SATRAPI JUST CHANGED MY MIND ABOUT COMICS!
I just wanted to highlight my newfound respect for comics as a result of Satrapi's Persepolis. I was fully engrossed in the narrative and I found Satrapi's story extremely compelling. I read the entire thing from cover to cover in one sitting. But I can't help wonder why this was so different from my experience with Scott McCloud's Understanding Comics.
I believe that this was because McCloud, though extremely casual and "chatty", writes non-fiction. Satrapi, on the other hand, is telling a story. This made me realize that the genre of the "comic" or "graphic narrative" is a lot more complex that we imagine. What interests me, however, is why the "comic" genre is separate from other genres.
Think about what we define as "genre" in literature. There's "drama", "thriller", "romance" etc. They're characterized by their content, not by the way they are layed out on the page. So why are we creating this label of "comic" when really, the comics themselves have content that lends itself to (sometimes multiple) genres? And in reverse, why do we characterize in terms of content if the content can also lend itself to genres by the ways that pages are laid out? So what does genre actually mean and how are we defining it?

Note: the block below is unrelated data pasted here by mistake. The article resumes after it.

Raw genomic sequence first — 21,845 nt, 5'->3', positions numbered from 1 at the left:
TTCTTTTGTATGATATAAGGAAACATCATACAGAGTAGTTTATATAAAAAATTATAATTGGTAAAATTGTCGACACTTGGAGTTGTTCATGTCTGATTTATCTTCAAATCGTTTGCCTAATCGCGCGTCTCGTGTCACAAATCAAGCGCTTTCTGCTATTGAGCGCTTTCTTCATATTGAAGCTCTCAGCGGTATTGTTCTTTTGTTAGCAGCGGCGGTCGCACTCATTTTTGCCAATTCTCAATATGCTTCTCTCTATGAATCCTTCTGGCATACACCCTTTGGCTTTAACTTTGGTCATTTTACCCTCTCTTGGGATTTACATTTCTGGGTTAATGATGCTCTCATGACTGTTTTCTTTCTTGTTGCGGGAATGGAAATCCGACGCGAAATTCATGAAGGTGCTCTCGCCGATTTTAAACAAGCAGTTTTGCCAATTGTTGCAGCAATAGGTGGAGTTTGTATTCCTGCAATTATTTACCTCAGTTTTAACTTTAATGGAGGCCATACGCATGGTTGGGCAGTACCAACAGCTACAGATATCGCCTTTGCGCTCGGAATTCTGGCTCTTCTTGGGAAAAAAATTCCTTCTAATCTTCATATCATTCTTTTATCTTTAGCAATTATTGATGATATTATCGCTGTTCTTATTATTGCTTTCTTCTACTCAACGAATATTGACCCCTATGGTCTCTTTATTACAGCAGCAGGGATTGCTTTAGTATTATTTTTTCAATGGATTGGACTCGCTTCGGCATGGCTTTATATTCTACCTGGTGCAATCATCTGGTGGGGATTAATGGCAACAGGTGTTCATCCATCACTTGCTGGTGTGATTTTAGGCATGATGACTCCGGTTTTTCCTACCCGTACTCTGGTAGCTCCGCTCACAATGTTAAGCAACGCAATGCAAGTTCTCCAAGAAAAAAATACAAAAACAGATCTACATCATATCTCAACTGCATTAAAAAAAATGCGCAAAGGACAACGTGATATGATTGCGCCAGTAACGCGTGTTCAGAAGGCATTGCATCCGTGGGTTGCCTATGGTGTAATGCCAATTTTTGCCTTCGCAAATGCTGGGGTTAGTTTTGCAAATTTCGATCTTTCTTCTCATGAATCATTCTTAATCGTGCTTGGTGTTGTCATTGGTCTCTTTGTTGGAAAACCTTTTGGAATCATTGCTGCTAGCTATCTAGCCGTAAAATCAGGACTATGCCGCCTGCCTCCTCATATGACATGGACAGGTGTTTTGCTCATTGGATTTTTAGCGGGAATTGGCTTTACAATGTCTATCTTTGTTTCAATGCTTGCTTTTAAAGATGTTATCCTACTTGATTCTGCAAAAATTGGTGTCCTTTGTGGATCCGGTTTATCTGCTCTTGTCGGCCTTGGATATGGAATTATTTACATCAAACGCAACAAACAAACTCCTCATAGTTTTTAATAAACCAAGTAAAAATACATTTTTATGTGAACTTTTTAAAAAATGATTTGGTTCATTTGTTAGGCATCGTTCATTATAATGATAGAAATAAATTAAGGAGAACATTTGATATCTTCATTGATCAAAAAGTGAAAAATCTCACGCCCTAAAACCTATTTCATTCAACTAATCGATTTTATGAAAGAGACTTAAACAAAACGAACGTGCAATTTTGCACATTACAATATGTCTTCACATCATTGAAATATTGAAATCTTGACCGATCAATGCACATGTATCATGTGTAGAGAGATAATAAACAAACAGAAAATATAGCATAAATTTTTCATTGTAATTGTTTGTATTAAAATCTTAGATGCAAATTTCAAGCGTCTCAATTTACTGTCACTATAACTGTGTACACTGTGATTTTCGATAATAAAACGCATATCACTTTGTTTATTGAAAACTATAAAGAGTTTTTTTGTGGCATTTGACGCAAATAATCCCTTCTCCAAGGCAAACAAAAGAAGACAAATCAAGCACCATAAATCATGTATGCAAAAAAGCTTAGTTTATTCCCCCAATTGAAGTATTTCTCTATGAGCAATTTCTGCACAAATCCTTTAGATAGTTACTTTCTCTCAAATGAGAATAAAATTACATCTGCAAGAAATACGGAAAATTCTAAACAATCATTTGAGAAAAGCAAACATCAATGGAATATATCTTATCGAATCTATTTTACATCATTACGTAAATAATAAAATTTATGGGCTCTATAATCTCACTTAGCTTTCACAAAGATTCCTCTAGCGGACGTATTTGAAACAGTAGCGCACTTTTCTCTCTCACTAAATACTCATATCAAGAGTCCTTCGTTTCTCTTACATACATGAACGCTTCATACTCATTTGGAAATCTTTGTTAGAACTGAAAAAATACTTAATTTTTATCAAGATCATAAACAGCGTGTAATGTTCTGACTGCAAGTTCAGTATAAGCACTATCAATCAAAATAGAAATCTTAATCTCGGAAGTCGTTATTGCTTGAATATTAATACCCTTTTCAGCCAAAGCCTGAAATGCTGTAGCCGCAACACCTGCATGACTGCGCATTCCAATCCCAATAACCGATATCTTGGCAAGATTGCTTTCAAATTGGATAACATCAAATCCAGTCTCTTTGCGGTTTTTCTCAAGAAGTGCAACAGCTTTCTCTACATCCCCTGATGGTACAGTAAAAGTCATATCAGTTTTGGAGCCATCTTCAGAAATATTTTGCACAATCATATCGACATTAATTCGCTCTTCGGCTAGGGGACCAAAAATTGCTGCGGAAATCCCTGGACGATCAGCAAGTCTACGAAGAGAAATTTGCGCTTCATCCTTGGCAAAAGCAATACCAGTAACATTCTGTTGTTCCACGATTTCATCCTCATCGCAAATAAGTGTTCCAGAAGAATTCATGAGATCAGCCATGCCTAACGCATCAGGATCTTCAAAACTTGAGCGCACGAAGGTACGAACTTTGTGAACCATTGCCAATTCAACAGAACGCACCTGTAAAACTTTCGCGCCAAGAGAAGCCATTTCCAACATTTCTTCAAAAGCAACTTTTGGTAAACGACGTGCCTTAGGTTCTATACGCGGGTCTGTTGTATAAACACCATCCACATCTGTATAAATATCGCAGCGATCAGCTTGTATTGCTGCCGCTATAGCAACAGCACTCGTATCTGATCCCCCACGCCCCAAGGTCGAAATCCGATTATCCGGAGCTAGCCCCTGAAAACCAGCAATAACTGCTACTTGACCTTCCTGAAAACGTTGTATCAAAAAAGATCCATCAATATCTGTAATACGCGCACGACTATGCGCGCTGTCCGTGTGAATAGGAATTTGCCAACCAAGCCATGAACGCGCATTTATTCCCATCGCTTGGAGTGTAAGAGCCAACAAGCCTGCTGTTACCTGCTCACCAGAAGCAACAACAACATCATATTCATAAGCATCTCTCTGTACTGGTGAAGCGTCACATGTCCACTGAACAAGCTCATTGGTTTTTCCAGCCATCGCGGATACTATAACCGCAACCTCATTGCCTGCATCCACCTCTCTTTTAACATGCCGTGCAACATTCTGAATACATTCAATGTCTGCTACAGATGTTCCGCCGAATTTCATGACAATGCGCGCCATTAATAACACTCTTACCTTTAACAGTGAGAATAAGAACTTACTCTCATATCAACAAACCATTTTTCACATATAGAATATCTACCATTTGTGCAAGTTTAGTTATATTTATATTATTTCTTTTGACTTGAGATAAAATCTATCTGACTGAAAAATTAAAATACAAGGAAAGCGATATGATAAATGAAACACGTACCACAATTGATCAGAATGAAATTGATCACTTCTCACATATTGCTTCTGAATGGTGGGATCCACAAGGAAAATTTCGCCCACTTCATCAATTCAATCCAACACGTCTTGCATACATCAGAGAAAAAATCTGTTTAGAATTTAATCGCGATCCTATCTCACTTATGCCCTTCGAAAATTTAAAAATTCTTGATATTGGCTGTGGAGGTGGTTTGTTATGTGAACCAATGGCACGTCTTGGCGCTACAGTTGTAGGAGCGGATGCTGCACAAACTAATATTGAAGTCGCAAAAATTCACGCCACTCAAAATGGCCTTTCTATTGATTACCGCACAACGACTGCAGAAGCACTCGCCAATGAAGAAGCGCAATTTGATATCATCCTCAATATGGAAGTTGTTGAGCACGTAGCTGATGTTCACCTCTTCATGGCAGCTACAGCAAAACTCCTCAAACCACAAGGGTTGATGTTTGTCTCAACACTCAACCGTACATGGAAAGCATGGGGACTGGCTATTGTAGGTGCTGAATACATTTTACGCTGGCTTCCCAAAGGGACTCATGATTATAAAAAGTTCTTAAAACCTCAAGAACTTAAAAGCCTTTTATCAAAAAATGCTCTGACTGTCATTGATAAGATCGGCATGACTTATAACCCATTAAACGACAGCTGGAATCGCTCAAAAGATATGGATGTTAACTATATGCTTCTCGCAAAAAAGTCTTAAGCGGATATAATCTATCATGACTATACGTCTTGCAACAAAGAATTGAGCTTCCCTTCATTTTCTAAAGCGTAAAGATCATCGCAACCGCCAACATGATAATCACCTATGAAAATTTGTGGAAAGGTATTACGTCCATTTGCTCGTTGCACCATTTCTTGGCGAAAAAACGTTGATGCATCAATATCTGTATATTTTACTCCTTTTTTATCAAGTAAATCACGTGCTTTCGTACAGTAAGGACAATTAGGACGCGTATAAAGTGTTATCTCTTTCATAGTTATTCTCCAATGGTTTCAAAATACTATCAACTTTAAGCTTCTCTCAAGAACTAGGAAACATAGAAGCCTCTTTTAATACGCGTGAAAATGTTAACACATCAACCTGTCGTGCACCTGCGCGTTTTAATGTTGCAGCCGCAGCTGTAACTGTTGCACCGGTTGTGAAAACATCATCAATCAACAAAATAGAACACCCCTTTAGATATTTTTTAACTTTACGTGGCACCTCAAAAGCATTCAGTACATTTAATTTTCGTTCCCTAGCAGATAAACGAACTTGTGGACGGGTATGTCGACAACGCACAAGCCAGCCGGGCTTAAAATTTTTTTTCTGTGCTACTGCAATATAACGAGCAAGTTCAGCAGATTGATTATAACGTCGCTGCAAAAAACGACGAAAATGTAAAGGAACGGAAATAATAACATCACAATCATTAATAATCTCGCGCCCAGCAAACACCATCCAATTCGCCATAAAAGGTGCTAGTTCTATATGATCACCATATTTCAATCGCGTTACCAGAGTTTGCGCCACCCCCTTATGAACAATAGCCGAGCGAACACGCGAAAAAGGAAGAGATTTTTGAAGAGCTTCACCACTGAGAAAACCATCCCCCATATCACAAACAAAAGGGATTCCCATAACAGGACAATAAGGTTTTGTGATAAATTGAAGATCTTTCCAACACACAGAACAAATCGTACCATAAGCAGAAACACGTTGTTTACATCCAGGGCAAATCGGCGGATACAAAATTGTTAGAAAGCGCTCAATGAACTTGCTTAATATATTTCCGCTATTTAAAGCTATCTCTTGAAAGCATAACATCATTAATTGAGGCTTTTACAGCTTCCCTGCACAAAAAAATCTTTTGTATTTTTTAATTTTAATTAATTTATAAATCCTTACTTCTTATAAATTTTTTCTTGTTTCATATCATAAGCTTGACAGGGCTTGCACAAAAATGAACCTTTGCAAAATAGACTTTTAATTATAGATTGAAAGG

My bottom line is, in a class where we're dicussing genre, I don't think that we've looked enough at our definitions of what genre is enough. And thinking back to my ideas about genre (and how I don't like them), I personally believe that my opinion does not have a strong enough basis for my "opinion". I'd like to work on my definition a little before coming up with any conclusions.